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Date::Format(3) 	       User Contributed Perl Documentation		  Date::Format(3)

NAME
       Date::Format - Date formating subroutines

SYNOPSIS
	       use Date::Format;

	       @lt = localtime(time);

	       print time2str($template, time);
	       print strftime($template, @lt);

	       print time2str($template, time, $zone);
	       print strftime($template, @lt, $zone);

	       print ctime(time);
	       print asctime(@lt);

	       print ctime(time, $zone);
	       print asctime(@lt, $zone);

DESCRIPTION
       This module provides routines to format dates into ASCII strings. They correspond to the C
       library routines "strftime" and "ctime".

       time2str(TEMPLATE, TIME [, ZONE])
	   "time2str" converts "TIME" into an ASCII string using the conversion specification
	   given in "TEMPLATE". "ZONE" if given specifies the zone which the output is required
	   to be in, "ZONE" defaults to your current zone.

       strftime(TEMPLATE, TIME [, ZONE])
	   "strftime" is similar to "time2str" with the exception that the time is passed as an
	   array, such as the array returned by "localtime".

       ctime(TIME [, ZONE])
	   "ctime" calls "time2str" with the given arguments using the conversion specification
	   "%a %b %e %T %Y\n"

       asctime(TIME [, ZONE])
	   "asctime" calls "time2str" with the given arguments using the conversion specification
	   "%a %b %e %T %Y\n"

MULTI-LANGUAGE SUPPORT
       Date::Format is capable of formating into several languages by creating a language
       specific object and calling methods, see Date::Language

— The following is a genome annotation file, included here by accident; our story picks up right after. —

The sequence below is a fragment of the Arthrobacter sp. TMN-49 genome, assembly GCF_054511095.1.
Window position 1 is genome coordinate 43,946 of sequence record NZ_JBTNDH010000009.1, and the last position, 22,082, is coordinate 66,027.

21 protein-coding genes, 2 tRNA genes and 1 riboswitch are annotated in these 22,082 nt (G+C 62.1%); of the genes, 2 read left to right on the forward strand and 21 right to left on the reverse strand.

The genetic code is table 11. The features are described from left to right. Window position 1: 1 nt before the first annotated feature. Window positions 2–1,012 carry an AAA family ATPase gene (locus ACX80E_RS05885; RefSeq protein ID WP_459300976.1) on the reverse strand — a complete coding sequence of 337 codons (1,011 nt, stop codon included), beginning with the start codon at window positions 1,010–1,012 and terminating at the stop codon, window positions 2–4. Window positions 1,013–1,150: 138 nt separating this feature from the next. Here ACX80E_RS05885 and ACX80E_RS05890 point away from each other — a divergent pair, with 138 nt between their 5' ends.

my $lang = Date::Language->new('German');
	       $lang->time2str("%a %b %e %T %Y\n", time);

       I am open to suggestions on this.

CONVERSION SPECIFICATION
       Each conversion specification  is  replaced  by	appropriate characters	 as   described
       in  the	following  list.   The appropriate  characters	are  determined  by   the
       LC_TIME category of the program's locale.

	       %%      PERCENT
	       %a      day of the week abbr
	       %A      day of the week
	       %b      month abbr
	       %B      month
	       %c      MM/DD/YY HH:MM:SS
	       %C      ctime format: Sat Nov 19 21:05:57 1994
	       %d      numeric day of the month, with leading zeros (eg 01..31)
	       %e      like %d, but a leading zero is replaced by a space (eg  1..32)
	       %D      MM/DD/YY
	       %G      GPS week number (weeks since January 6, 1980)
	       %h      month abbr
	       %H      hour, 24 hour clock, leading 0's)
	       %I      hour, 12 hour clock, leading 0's)
	       %j      day of the year
	       %k      hour
	       %l      hour, 12 hour clock
	       %L      month number, starting with 1
	       %m      month number, starting with 01
	       %M      minute, leading 0's
	       %n      NEWLINE
	       %o      ornate day of month -- "1st", "2nd", "25th", etc.
	       %p      AM or PM
	       %P      am or pm (Yes %p and %P are backwards :)
	       %q      Quarter number, starting with 1
	       %r      time format: 09:05:57 PM
	       %R      time format: 21:05
	       %s      seconds since the Epoch, UCT
	       %S      seconds, leading 0's
	       %t      TAB
	       %T      time format: 21:05:57
	       %U      week number, Sunday as first day of week
	       %w      day of the week, numerically, Sunday == 0
	       %W      week number, Monday as first day of week
	       %x      date format: 11/19/94
	       %X      time format: 21:05:57
	       %y      year (2 digits)
	       %Y      year (4 digits)
	       %Z      timezone in ascii. eg: PST
	       %z      timezone in format -/+0000

       %d, %e, %H, %I, %j, %k, %l, %m, %M, %q, %y and %Y can be output in Roman numerals by
       prefixing the letter with "O", e.g. %OY will output the year as roman numerals.

LIMITATION
       The functions in this module are limited to the time range that can be represented by the
       time_t data type, i.e. 1901-12-13 20:45:53 GMT to 2038-01-19 03:14:07 GMT.

AUTHOR
       Graham Barr <gbarr@pobox.com>

COPYRIGHT
       Copyright (c) 1995-2009 Graham Barr. This program is free software; you can redistribute
       it and/or modify it under the same terms as Perl itself.

perl v5.16.3				    2009-12-12				  Date::Format(3)
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